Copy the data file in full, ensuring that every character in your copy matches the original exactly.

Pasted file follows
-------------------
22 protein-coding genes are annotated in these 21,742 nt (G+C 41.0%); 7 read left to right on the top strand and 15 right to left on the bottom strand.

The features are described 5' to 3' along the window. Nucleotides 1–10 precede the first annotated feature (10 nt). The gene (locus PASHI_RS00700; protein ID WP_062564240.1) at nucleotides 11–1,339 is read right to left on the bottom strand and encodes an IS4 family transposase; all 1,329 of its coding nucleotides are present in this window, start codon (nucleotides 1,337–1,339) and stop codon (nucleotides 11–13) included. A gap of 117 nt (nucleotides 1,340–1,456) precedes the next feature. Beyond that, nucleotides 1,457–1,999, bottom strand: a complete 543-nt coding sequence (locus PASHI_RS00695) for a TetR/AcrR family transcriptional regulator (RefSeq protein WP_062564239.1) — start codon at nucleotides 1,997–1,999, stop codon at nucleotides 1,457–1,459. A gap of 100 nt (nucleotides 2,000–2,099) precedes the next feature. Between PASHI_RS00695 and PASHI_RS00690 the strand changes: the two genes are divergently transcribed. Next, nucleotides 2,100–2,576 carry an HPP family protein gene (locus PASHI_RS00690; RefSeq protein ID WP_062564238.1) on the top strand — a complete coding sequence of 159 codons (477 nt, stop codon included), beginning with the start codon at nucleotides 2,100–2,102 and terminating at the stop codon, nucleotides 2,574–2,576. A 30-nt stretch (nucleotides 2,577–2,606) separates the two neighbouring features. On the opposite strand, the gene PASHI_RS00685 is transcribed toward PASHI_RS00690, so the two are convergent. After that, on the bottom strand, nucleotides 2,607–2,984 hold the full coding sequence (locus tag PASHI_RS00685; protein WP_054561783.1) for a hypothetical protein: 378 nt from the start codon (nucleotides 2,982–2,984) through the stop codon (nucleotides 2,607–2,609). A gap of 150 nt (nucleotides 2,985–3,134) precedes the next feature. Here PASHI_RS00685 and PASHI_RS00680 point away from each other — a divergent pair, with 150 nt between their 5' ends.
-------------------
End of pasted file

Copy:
22 protein-coding genes are annotated in these 21,742 nt (G+C 41.0%); 7 read left to right on the top strand and 15 right to left on the bottom strand.

The features are described 5' to 3' along the window. Nucleotides 1–10 precede the first annotated feature (10 nt). The gene (locus PASHI_RS00700; protein ID WP_062564240.1) at nucleotides 11–1,339 is read right to left on the bottom strand and encodes an IS4 family transposase; all 1,329 of its coding nucleotides are present in this window, start codon (nucleotides 1,337–1,339) and stop codon (nucleotides 11–13) included. A gap of 117 nt (nucleotides 1,340–1,456) precedes the next feature. Beyond that, nucleotides 1,457–1,999, bottom strand: a complete 543-nt coding sequence (locus PASHI_RS00695) for a TetR/AcrR family transcriptional regulator (RefSeq protein WP_062564239.1) — start codon at nucleotides 1,997–1,999, stop codon at nucleotides 1,457–1,459. A gap of 100 nt (nucleotides 2,000–2,099) precedes the next feature. Between PASHI_RS00695 and PASHI_RS00690 the strand changes: the two genes are divergently transcribed. Next, nucleotides 2,100–2,576 carry an HPP family protein gene (locus PASHI_RS00690; RefSeq protein ID WP_062564238.1) on the top strand — a complete coding sequence of 159 codons (477 nt, stop codon included), beginning with the start codon at nucleotides 2,100–2,102 and terminating at the stop codon, nucleotides 2,574–2,576. A 30-nt stretch (nucleotides 2,577–2,606) separates the two neighbouring features. On the opposite strand, the gene PASHI_RS00685 is transcribed toward PASHI_RS00690, so the two are convergent. After that, on the bottom strand, nucleotides 2,607–2,984 hold the full coding sequence (locus tag PASHI_RS00685; protein WP_054561783.1) for a hypothetical protein: 378 nt from the start codon (nucleotides 2,982–2,984) through the stop codon (nucleotides 2,607–2,609). A gap of 150 nt (nucleotides 2,985–3,134) precedes the next feature. Here PASHI_RS00685 and PASHI_RS00680 point away from each other — a divergent pair, with 150 nt between their 5' ends.